VIEW THE MOBILE VERSION of www.worldwars.ca Informational Site Network Informational
Privacy
Home - World War Stories - American Heros - Hero Stories - War Stories - British Navy

War Stories

Daring The Undarable
We are thirty in the hands of Fate And thirty-one wi...

Edith Cavell
Americans are particularly interested in the story of Edith...

A Ballad Of French Rivers
Of streams that men take honor in The Frenchman ...

Why We Fight Germany
Because of Belgium, invaded, outraged, enslaved, impoverish...

What One American Did
If a person had been standing one night beside the railroad...

Killing The Soul
As the centuries pass, the greatest glory of any nation, it...

Raemaekers
There are many ways of fighting, and the Germans, in their ...

The Charge Of The Black Watch And The Scots Greys
Sometimes a retreat is in reality a great victory. It has b...

A Place In The Sun
The history of Rome about 1500 years ago tells us of "the w...

Defense Of LiÉge
To Germany's unfair and treacherous proposal that Belgium b...

General Pershing
In April, 1917, a small group of men in civilian dress clim...

The Destruction Of Louvain
More than one hundred years ago, Napoleon, the famous Frenc...

And The Cock Crew
"I hate them all!" said old Gaspard, And in his we...

The Torch Of Valor
The torch of valor has been passed from one brave hand to a...

Son
He hurried away, young heart of joy, under our Devon sk...

The God In Man
A soldier on the firing step, aiming at the enemy, is sudde...

The Russian Revolution
The controller, as he is called on the Siberian railroad, w...

The Shot Heard Round The World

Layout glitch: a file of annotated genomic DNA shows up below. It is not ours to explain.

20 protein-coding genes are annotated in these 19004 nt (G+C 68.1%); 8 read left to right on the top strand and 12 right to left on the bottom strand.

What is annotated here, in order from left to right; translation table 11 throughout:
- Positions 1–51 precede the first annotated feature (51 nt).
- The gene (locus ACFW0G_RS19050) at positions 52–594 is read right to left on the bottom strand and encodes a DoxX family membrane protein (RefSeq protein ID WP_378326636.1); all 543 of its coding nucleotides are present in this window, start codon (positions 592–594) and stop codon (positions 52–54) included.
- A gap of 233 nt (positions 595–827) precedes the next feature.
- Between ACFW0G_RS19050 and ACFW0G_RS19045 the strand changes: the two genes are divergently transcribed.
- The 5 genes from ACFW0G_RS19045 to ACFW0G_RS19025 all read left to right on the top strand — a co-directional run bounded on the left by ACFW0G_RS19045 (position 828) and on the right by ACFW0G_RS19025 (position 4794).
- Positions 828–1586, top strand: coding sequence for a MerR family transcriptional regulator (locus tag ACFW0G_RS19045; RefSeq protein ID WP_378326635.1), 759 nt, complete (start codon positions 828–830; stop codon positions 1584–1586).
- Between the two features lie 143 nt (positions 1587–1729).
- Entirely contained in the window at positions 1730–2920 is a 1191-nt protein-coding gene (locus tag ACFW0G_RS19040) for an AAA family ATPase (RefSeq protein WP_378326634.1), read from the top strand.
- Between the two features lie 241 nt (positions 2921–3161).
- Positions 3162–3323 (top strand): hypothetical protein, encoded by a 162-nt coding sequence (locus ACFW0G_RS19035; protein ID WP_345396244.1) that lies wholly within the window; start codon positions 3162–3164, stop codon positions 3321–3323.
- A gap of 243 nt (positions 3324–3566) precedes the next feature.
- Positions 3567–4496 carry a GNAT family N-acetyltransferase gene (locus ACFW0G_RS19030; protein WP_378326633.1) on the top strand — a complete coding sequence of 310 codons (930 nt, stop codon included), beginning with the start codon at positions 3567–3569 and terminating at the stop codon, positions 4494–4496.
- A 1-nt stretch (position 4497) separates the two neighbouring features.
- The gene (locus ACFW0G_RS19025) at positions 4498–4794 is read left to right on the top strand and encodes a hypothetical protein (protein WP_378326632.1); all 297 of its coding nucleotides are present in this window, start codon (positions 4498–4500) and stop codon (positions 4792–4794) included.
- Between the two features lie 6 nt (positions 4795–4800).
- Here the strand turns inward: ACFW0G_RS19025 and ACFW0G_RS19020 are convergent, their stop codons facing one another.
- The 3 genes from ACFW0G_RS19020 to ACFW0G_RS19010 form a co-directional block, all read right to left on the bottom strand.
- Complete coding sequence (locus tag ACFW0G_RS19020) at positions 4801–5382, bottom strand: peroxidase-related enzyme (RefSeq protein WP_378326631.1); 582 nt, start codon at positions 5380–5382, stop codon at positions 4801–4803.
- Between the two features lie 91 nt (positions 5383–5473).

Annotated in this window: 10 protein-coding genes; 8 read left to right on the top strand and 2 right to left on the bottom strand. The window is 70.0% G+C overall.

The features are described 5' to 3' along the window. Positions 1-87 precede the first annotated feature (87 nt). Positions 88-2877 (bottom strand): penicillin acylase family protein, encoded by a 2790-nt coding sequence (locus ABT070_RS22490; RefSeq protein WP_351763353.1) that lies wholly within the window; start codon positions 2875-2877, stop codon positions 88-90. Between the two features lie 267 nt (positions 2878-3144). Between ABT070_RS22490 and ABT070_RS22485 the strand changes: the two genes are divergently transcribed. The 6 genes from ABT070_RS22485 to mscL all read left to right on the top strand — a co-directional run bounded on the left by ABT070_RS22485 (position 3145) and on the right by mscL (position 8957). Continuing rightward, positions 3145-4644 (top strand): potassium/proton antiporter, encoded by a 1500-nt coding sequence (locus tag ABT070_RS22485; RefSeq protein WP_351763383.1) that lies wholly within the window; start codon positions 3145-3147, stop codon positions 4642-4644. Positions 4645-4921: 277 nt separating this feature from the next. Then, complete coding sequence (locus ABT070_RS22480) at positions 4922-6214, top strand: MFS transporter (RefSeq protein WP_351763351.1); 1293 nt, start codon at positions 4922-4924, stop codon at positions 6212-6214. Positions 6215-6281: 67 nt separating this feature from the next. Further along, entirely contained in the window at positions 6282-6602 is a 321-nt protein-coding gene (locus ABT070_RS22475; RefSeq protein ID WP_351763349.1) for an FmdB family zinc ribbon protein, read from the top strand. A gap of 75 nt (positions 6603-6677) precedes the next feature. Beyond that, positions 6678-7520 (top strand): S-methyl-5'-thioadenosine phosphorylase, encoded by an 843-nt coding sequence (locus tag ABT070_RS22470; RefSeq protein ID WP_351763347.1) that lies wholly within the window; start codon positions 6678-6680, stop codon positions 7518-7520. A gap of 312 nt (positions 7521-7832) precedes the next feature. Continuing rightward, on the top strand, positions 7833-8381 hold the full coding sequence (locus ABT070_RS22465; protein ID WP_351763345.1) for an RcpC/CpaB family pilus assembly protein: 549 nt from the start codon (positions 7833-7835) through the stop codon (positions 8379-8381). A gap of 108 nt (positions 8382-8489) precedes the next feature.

On April 19, 1775, was fired "the shot heard round the worl...

Alan Seeger
As England and the world lost Rupert Brooke, so America and...

The Beast In Man
A German leader once said, "The oldest right in the world i...



Son






He hurried away, young heart of joy, under our Devon sky!
And I watched him go, my beautiful boy, and a weary woman was I.
For my hair is gray, and his was gold; he'd the best of his life
to live;
And I'd loved him so, and I'm old, I'm old; and he's all I had to
give.

Ah, yes, he was proud and swift and gay, but oh, how my eyes were
dim!
With the sun in his heart he went away, but he took the sun with
him.
For look! How the leaves are falling now, and the winter won't be
long....
Oh, boy, my boy with the sunny brow, and the lips of love and of
song!

How we used to sit at the day's sweet end, we two by the
fire-light's gleam,
And we'd drift to the Valley of Let's Pretend, on the beautiful
River of Dream.
Oh, dear little heart! All wealth untold would I gladly, gladly pay
Could I just for a moment closely hold that golden head to my gray.

For I gaze in the fire, and I'm seeing there a child, and he waves
to me;
And I run and I hold him up in the air, and he laughs and shouts
with glee;
A little bundle of love and mirth, crying: "Come, Mumsie dear!"
Ah, me! If he called from the ends of the earth I know that my
heart would hear.

* * * * *

Yet the thought comes thrilling through all my pain: how worthier
could he die?
Yea, a loss like that is a glorious gain, and pitiful proud am I.
For Peace must be bought with blood and tears, and the boys of our
hearts must pay;
And so in our joy of the after-years, let us bless them every day.

And though I know there's a hasty grave with a poor little cross
at its head,
And the gold of his youth he so gladly gave, yet to me he'll never
be dead.
And the sun in my Devon lane will be gay, and my boy will be with
me still,
So I'm finding the heart to smile and say: "Oh God, if it be
Thy Will!"

ROBERT W. SERVICE.

FOOTNOTES:

[2] COPYRIGHT BY BARSE AND HOPKINS.





Next: The Case Of Serbia

Previous: Edith Cavell



Add to Informational Site Network
Report
Privacy
ADD TO EBOOK


Viewed 3088


Untitled Document